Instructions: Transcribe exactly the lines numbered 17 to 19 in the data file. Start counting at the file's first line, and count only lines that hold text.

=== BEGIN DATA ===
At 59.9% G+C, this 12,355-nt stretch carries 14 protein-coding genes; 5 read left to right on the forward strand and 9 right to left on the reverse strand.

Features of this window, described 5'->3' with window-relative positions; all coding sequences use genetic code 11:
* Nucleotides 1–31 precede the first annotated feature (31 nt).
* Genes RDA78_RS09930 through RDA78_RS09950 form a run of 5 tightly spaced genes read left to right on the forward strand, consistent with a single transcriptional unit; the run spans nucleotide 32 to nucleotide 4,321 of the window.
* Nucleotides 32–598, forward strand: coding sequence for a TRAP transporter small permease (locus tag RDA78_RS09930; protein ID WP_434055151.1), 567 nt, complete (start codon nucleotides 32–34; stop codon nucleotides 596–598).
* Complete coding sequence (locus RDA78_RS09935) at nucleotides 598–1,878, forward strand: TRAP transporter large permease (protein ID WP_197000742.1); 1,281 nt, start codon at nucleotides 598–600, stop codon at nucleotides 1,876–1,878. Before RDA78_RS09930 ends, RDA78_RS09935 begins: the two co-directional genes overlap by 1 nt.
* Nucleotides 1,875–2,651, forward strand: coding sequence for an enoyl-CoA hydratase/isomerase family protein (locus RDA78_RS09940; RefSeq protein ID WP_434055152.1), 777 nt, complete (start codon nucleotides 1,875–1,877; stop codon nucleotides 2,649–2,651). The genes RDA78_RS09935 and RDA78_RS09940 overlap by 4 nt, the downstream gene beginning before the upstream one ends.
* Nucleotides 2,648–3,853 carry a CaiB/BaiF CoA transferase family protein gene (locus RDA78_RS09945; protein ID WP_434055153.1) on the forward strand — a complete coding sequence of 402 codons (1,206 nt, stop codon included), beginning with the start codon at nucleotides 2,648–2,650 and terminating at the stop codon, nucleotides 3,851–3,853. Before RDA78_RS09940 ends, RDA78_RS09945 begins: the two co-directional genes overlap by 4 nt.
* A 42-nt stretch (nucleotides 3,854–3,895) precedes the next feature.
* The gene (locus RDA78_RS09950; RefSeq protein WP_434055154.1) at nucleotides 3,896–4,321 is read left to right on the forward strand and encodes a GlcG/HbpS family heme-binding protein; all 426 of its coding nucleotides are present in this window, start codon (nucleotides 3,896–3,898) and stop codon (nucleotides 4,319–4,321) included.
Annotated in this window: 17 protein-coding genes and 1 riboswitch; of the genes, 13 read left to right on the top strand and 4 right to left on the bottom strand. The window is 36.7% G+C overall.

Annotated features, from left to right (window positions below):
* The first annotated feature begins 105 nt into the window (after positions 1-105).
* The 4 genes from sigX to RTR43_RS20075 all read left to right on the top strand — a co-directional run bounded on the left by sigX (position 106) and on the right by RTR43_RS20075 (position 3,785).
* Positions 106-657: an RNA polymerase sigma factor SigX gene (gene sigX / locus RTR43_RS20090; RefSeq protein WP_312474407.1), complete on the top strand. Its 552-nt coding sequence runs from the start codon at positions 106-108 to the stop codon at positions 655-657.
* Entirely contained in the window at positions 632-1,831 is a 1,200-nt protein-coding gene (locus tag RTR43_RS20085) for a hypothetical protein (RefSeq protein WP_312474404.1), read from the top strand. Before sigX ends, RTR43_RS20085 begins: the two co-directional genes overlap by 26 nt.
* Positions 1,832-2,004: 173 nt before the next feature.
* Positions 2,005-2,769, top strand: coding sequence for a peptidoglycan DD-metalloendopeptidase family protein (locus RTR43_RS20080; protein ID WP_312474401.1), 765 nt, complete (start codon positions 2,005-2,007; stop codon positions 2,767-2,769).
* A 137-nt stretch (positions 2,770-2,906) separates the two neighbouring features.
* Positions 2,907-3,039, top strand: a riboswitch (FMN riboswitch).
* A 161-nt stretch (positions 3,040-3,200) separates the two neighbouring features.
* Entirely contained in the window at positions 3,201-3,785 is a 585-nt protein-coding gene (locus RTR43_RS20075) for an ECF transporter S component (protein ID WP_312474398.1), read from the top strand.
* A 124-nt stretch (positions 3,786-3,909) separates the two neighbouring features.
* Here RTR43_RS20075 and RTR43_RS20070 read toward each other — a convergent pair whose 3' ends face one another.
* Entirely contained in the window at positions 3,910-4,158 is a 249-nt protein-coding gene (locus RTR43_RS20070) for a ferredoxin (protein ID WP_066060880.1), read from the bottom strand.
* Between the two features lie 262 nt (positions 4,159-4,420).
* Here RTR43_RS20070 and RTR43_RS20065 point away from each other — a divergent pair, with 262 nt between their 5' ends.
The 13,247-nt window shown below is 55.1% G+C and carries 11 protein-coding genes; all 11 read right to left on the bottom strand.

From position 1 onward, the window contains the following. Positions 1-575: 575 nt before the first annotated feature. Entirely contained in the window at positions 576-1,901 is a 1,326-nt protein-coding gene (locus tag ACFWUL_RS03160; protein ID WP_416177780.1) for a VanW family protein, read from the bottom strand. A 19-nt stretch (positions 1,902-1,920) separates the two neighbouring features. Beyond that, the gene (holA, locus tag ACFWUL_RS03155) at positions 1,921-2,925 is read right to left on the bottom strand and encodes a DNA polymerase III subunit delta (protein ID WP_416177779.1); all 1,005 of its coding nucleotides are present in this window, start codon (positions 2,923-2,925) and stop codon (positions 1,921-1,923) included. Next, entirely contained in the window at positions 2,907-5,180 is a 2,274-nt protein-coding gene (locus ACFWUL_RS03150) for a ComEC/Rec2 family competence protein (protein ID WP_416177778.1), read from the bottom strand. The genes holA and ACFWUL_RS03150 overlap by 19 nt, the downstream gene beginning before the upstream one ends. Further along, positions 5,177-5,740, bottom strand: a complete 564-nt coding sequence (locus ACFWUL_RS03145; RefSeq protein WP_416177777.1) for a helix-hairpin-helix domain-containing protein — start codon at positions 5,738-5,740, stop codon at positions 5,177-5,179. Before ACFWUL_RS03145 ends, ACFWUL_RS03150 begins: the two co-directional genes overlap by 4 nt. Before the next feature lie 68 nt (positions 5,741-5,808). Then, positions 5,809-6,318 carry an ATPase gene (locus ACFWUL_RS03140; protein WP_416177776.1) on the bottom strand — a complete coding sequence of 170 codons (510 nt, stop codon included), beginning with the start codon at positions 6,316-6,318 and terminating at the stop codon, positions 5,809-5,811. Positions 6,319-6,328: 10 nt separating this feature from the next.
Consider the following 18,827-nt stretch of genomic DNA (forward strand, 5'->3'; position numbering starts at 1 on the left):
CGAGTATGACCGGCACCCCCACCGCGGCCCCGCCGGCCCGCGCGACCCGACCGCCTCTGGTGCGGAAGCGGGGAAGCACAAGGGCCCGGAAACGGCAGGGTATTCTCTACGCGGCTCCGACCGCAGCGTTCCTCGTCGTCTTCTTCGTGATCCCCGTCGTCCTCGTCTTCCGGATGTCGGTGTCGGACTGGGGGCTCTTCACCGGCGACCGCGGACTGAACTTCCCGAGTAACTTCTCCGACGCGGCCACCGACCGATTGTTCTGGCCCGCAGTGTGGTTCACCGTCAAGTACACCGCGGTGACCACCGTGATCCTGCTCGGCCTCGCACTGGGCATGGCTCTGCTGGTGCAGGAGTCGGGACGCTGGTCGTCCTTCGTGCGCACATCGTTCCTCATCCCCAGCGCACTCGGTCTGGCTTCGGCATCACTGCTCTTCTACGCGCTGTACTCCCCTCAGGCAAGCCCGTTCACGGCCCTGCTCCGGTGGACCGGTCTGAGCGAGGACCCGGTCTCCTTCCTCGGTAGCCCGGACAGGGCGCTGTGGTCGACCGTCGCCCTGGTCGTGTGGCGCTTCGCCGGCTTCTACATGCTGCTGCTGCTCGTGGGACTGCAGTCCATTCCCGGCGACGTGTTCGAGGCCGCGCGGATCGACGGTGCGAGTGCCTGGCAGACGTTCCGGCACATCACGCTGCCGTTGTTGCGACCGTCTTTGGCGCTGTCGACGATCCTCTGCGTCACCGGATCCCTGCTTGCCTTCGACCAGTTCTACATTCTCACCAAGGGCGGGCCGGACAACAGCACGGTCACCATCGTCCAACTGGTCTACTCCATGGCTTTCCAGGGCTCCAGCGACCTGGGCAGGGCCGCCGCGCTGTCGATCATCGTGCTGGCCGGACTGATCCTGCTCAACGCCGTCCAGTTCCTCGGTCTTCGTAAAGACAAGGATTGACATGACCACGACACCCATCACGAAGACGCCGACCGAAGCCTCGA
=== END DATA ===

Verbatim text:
* Positions 1,832-2,004: 173 nt before the next feature.
* Positions 2,005-2,769, top strand: coding sequence for a peptidoglycan DD-metalloendopeptidase family protein (locus RTR43_RS20080; protein ID WP_312474401.1), 765 nt, complete (start codon positions 2,005-2,007; stop codon positions 2,767-2,769).
* A 137-nt stretch (positions 2,770-2,906) separates the two neighbouring features.